Sunday, 24 March 2013
Devon PAC Fly & Lure Match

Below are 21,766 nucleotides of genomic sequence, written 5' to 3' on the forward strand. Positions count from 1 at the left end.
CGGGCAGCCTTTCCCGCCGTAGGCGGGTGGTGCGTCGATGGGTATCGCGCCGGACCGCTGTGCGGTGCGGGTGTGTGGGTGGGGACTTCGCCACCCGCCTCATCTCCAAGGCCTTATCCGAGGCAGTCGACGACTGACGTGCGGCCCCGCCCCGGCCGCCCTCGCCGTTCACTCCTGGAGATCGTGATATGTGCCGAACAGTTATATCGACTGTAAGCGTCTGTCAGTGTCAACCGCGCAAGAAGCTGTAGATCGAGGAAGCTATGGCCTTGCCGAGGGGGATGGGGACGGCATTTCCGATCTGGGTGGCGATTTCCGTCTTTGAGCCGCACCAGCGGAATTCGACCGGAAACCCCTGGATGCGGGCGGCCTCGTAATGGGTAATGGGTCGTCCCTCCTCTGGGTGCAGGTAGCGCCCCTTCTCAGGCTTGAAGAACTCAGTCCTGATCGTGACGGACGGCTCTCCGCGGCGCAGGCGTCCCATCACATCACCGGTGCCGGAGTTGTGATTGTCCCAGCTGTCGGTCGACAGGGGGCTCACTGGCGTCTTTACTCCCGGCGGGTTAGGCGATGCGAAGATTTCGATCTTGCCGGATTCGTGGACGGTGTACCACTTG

Spring still felt a long way off for the annual Devon Pike Anglers Club match, held on a day of biting easterly winds. Credit to the intrepid half dozen anglers who fished the event, whose spirits were scarcely numbed by the sort of conditions which could see the Easter Bunny die of hypothermia. Nevertheless, the cut retained a sombre beauty for a roving session. Both flies and lures were permitted- and I always find this an interesting contest of different styles- and you could say the same about the characters fishing! Would the superior vibration of the lures steal the day in less than clear water? Or would the slow, subtle spell of the flies appeal more to pike rendered sluggish by a dip in temperatures? The rules were simple- a main prize for angler with the most pike, plus a pair of little sweepstake awards for the biggest and most pathetically tiny pike on the day. After about an hours fishing, a more relevant question seemed to be whether we would catch anything whatsoever. Our contestants searched and cast their way undeterred, while canny old fox Peter Higgins nabbed the first fish at the rear of the group, by running a pike fly tantalisingly through those near bank spots the rest of us had forgotten. Soon afterwards, Adam Moxey added a jack for the lure boys, while our 2011 winner Ian Woodason kept getting his spinnerbait whacked without getting any purchase on the jaws responsible. We switched artificials and moved swims. Cold hands were rubbed together. We shared obligatory nods and "bloody cold isn't it?" conversations with passing onlookers. The hits came in little spells, usually when we escaped the muddy stuff and found one or two clearer areas. Perhaps the greatest result of the day was a well earned score by Pete Wilkins and James Sherlock, who both managed to land their first ever fly caught pike. Out of the blue, James then took a shock lead in the contest. From casting practise on the strip of grass outside my flat, he had reached the pinnacle of success... well, sort of. The pike were scrappy little gits but hardly epic sized. "It really works, doesn't it?" were the exact words of our new convert, who I think had previously assumed that fly fishing was just an elaborate way of decorating trees with pike flies. So much for your local guide then- I was playing catch up, one of the last to get on the scoreboard with a one pound jack after a series of frustrating hits and misses. It's an interesting phenomenon, but we've had the same thing in previous events where the weather was bitter; pike willing to grab, but perhaps not doing so with their usual aggression and not getting hooked as a result. The unluckiest man of the lot was poor Ian- who got a stack of bites but not one fish hung on properly. That said, he did find this rather fetching gold jerkbait in a tree, which was a real bonus: Who would prevail in the final hour? It was tight, with James Sherlock making it a hat trick of pike on the fly. I thought my carrots were cooked, before something gave one of my clouser style flies a proper thump as it came up the near shelf. This time the eight weight wasn't so much tickled as walloped over- and a fish of five pounds, the best of the day, hit the net: Another little jack for me and the match was tied at 3-3 by the final whistle. An entertaining score draw you might say. It was too bloody cold to play any extra time in any case. It had been a terrific little day out, fished in good spirits and a respectable tally of nine pike overall. The flies had the edge on this occasion, perhaps due to the cold water and less than kamikaze mood of the pike- and a fairly slow retrieve worked best. That said, the lure boys can count themselves a little unlucky not to have stuck a few more in the net.